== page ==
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Saturday, January 26, 2013

James Bond's Top Ten Gadgets

Gadgets Reached Their Peak in the Roger Moore Era of James Bond Films

James Bond in rocket belt Thunderball
James Bond only used the jetpack briefly in one film, but it became an enduring symbol of his spy wizardry.

As most fans know, the James Bond gadgets for each Bond film came from Q and his lab, even if they weren't actually mentioned as the source.

Q Laboratory jamesbondreview.blogspot.com
The Deadly Parking Meter in Q's Lab.

Many of the best gadgets, it is true, are completely impossible given current technology of even today (giant space-capsule-capturing rockets?), but a surprising number are not only feasible but even surprisingly low-tech. They usually were divided into two categories: deadly, and comical. Quite often, the two categories were combined in one silly weapon, like an umbrella that closed on its user like a claw, or exploding parking meters.

Q Laboratory jamesbondreview.blogspot.com
Some of Q's inventions were quite prosaic, like bulletproof vests.

The best gadgets didn't come just from Q: they also came from the invariably wealthy villains themselves. The bad guys' gadgets are way cool all by themselves, and became cooler because Bond usually wound up using them himself. The aforementioned spaceship that could engulf another in "Dr. No," and the orbiting space station in "Moonraker," are examples. While coolness is in the eyes of the beholder, some gadgets went above and beyond the ordinary.

Herewith, the ten coolest gadgets portrayed in James Bond films.

Q Laboratory jamesbondreview.blogspot.com
James Bond examines a grenade flask.

10. The Pen Gun from Never Say Never Again

Fatima Blush in Never Say Never Again
Fatima Blush, laughing at being shot by the puny pen gun.

The pen-gun gadget in "Never Say Never Again" (1983) makes the top ten more for the clever way in which it is used rather than anything spectacular about its design. Often, the circumstances of a gadget's use enhance its prominence. In the film, Villainess Fatima Blush finds it highly amusing when James Bond fired his little pen weapon at her. It appears that the gadget has failed. James Bond frowns, figuring that Q has let him down.

Pen Gun Never Say Never Again
The deadly pen gun has a Union Jack emblazoned on it.

Fatima is still smiling - and James Bond notably chastened - when the projectile finally explodes and blows her into a million pieces. The delay in the execution of the pen gun enables Sean Connery to fire off one of his last James Bond quips in "Never Say Never Again," noting the weapon "needs some work."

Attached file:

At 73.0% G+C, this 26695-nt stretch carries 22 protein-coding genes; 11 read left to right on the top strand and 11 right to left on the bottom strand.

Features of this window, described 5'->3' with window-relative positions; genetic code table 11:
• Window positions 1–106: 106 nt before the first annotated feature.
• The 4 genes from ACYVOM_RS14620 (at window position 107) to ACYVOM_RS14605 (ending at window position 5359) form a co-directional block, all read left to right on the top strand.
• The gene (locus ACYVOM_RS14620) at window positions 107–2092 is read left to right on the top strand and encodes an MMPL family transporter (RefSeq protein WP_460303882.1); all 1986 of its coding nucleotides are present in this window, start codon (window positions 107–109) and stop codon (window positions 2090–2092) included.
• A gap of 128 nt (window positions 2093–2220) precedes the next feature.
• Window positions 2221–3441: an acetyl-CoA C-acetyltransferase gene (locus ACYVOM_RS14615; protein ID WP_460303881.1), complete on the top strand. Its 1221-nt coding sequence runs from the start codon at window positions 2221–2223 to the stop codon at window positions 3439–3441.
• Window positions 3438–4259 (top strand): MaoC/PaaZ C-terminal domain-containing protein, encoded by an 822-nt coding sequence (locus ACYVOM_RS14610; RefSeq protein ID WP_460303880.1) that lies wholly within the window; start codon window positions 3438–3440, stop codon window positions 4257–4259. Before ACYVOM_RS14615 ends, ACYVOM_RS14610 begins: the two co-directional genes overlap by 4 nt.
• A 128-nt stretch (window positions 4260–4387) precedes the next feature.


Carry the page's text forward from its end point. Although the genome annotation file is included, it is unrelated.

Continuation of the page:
9. Oddjob's Bowler Hat from Goldfinger


The bowler-hat gadget in "Goldfinger" (1964) is unusual because it is used not once, but twice, and the second use is more dramatic than the first use. It has the James Bond gadget bonus of turning an seemingly ordinary, staid and even prosaic item into something of devastating and unexpected impact.

Oddjob at Fort Knox in Goldfinger
Oddjob (Harold Sakata) throwing his hat in Fort Knox.

Oddjob (Harold Sakata) was Goldfinger's driver and henchman. The bowler hat had a metal disc inside the brim which turned it into a sort of boomerang. It could slice through steel, and, as a demonstration of his deadliness, Oddjob uses it to knock the head off of a statue at Goldfinger's golf course in order to impress James Bond. Oddjob's most menacing action in "Goldfinger," though, didn't involve the hat at all - it was when the smiling Oddjob drove one of Goldfinger's associates, not to the airport as the bad guy expected, but to a car wrecker.


Oddjob, Bond, Goldfinger in Goldfinger
Oddjob demonstrating his hat-throwing skills for Bond and Goldfinger

The bowler hat comes back into play in a much more deadly way at the film's climax in a very clever way.

8. The Moon Buggy from Diamonds Are Forever


Moon buggy Diamonds are Forever
Sean Connery as James Bond escaping in the moon buggy.

Intruding on a fake Moon landing studio project (a throwaway joke that was very timely and remarkably provocative, given that the actual Moon landings still were in full swing at that time). James Bond finds just the thing to enable his escape from the bad guys in "Diamonds Are Forever" (1971) - a functional Moon buggy being used by the fake astronauts. Nobody ever seemed to notice that this Bond film was making a wry and cosmic joke about the pride of the United States, its space program - it was not followed up at all.


Moon Buggy Diamonds are Forever
The moon buggy breaking out.

Bond gets in and crashes it out out of the studio and into a real, not fake, desert setting. The weird vehicle's agility enables it to cross terrain that wrecks numerous police-style sedans in perhaps the best car chase in the entire series ("Diamonds are Forever" is very car-heavy that way). Sean Connery apparently liked driving the moon buggy in Diamonds are Forever so much that he bought it from a collector for $54,000 in late 2004. It must come in handy driving over the Scottish moors! He described the Moon Buggy as the "ultimate souvenir."

7. The Flying AMC Matador from The Man with the Golden Gun

Flying AMC Matador The Man with the Golden Gun
Scaramanga making his big exit in the flying Matador.


As mentioned above, sometimes the best James Bond gadgets are those of the villains. The AMC Matador in "The Man with the Golden Gun"seemed perfectly normal - until the dashboard converted from a normal speedometer to an avionics panel and the otherwise humdrum vehicle attaches to wings and a jet. Scaramanga makes his flying escape in this contraption - which in real life was completely non-functional and entirely move magic.